His paper as a UG student appeared in a journal brought out by the Indian Academy of Sciences
When Thanu Padmanabhan, theoretical physicist and cosmologist who made significant contributions to expanding knowledge of the universe, passed away last week, several people recalled that he had published his first technical paper at a young age.
Now, the Department of Physics at University College has managed to dig up that paper written more than four decades ago.
The department, where a young Padmanabhan pursued his BSc and MSc degrees with great success in the 1970s, was planning to keep the paper framed, Madhu G., current Head of the Department, said. “That was his first paper. We are also planning to build a collection of the scientific papers written by him over the years,” Prof. Madhu said.
It was as a 20-year-old BSc student of the department that the young Padmanabhan had written his paper titled ‘Solutions of scalar and electromagnetic wave equations in the metric of gravitational and electromagnetic waves’. It was published in the 1977 edition of Pramana, a journal brought out by the Indian Academy of Sciences.
A native of Karamana here, the youngster had topped the BSc and MSc programmes in Physics at the college, taking home gold medals. He then pursued his PhD at the Tata Institute of Fundamental Research (TIFR). At the time of his death, he was Distinguished Professor at the Inter-University Centre for Astronomy and Astrophysics (IUCAA), Pune.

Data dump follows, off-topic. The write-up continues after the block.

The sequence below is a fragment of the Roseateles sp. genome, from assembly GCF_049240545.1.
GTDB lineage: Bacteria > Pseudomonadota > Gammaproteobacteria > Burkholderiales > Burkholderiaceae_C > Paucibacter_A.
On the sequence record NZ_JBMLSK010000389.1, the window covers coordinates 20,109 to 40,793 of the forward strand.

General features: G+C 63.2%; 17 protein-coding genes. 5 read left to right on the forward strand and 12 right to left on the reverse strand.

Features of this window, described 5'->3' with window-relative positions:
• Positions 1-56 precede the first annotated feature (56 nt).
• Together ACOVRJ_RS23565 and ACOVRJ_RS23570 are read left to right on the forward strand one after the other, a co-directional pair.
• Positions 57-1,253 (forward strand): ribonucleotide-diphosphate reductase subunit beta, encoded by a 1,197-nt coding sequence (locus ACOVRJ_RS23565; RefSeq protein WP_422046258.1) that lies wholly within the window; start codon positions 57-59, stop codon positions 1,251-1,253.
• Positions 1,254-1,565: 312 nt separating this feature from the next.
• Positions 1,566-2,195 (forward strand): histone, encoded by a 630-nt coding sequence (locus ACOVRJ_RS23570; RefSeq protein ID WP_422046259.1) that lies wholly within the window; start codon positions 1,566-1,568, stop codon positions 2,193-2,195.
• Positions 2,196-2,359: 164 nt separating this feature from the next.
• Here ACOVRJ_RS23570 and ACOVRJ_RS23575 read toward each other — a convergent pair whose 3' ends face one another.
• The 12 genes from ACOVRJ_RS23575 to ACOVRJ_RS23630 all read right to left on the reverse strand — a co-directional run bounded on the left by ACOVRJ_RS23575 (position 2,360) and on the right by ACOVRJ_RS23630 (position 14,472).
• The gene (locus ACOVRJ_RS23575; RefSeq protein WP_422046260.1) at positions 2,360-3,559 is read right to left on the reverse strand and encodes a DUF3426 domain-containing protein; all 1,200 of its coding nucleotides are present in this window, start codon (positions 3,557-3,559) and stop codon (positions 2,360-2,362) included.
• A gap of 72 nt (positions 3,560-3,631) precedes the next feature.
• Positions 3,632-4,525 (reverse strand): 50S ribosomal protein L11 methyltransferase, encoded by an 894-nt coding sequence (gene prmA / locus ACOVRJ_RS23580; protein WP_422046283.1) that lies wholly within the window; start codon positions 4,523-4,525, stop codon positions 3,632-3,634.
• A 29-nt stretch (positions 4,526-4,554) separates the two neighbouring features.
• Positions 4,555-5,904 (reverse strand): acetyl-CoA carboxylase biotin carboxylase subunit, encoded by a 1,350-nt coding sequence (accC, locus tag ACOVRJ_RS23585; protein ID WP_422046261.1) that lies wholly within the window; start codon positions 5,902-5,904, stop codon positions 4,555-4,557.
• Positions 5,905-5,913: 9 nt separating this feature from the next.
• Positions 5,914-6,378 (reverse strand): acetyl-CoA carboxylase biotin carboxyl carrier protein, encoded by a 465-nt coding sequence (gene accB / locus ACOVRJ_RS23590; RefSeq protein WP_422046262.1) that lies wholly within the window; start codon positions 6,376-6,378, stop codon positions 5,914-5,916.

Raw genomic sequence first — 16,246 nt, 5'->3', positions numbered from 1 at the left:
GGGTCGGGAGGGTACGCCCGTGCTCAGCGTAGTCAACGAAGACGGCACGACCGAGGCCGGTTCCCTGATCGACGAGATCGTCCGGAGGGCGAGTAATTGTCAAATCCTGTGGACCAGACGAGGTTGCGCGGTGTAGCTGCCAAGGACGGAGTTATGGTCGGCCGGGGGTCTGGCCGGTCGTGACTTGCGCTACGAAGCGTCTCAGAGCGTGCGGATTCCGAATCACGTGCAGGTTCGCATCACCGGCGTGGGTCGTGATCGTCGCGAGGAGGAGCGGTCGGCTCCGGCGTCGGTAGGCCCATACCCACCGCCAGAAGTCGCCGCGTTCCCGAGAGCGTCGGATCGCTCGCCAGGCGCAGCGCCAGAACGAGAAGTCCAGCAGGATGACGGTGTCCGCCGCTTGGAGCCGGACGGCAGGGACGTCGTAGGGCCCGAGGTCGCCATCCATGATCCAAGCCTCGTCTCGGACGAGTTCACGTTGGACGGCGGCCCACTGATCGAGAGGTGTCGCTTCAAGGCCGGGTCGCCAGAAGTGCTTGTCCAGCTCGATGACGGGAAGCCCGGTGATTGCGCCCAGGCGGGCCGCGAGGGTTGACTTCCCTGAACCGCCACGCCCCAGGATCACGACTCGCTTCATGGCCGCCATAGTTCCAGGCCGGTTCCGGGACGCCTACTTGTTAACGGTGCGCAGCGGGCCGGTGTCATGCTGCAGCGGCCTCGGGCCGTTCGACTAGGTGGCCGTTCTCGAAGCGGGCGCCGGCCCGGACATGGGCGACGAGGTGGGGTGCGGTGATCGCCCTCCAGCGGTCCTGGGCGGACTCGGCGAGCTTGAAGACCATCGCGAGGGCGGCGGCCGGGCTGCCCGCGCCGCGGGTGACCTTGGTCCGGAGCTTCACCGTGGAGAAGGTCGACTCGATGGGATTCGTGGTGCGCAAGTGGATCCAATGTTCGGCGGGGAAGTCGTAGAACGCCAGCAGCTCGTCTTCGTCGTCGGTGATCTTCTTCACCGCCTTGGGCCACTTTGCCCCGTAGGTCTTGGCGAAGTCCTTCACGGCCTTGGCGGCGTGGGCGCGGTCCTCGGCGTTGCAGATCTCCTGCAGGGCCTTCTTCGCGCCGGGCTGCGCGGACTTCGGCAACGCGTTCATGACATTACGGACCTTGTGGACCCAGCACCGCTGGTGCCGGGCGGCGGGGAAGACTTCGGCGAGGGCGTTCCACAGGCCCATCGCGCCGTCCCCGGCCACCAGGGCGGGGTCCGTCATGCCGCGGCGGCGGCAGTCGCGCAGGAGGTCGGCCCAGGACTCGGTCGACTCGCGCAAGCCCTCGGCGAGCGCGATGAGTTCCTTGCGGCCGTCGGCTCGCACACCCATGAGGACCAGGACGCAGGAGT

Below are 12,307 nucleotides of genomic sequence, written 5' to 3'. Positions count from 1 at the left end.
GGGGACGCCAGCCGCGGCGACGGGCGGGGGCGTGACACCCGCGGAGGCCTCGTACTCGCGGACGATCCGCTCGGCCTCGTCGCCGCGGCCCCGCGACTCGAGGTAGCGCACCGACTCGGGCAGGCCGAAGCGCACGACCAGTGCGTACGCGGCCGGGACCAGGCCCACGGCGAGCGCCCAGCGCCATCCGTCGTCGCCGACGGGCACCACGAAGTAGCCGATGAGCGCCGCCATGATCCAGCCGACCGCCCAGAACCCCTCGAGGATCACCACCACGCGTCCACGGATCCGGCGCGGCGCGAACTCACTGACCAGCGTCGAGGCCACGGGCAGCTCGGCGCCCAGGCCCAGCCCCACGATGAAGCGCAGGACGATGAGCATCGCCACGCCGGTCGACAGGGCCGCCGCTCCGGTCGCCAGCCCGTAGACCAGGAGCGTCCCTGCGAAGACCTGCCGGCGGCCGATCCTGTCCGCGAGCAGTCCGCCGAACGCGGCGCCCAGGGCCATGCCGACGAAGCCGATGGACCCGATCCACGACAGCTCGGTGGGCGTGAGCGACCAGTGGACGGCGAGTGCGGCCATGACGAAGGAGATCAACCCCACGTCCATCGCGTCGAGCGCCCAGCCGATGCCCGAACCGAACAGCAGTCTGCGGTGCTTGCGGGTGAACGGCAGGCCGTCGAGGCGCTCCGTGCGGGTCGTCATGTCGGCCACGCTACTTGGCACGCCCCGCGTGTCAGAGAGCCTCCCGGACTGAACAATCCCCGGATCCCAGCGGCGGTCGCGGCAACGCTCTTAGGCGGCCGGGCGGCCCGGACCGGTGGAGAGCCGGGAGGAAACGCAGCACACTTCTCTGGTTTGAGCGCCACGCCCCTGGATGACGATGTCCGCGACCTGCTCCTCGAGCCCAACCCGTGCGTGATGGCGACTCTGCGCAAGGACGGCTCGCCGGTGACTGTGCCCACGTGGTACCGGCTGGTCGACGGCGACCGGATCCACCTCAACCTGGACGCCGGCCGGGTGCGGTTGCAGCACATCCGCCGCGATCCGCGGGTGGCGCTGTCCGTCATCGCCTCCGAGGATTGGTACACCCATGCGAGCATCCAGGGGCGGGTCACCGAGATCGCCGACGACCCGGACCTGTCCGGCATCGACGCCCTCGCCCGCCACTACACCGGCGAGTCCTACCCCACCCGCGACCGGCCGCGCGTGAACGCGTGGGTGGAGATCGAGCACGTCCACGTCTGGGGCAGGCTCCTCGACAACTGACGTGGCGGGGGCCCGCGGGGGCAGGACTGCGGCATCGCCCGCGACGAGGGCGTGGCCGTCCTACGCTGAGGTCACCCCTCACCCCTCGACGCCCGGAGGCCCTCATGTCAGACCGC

In the introduction to his paper, the young Padmanabhan wrote: “In this paper, the scalar and the electromagnetic wave equations, in a space-time curved by the presence of a gravitational or an electromagnetic wave, are solved. From the solution, one can discuss possible interactions between them.”
During his days at the University College, Padmanabhan was part of a science group that strove to promote the scientific temper, remember former classmates.
“They would hold classes in schools and colleges, organise exhibitions,” recalled David George, a former classmate who later went on to teach at the Department of Physics. “He was friendly with everyone. He may no longer be with us physically, but he will continue to live on in our hearts and will be with us in our scientific achievements,” K. Krishnakumar, another of his MSc classmates, said.
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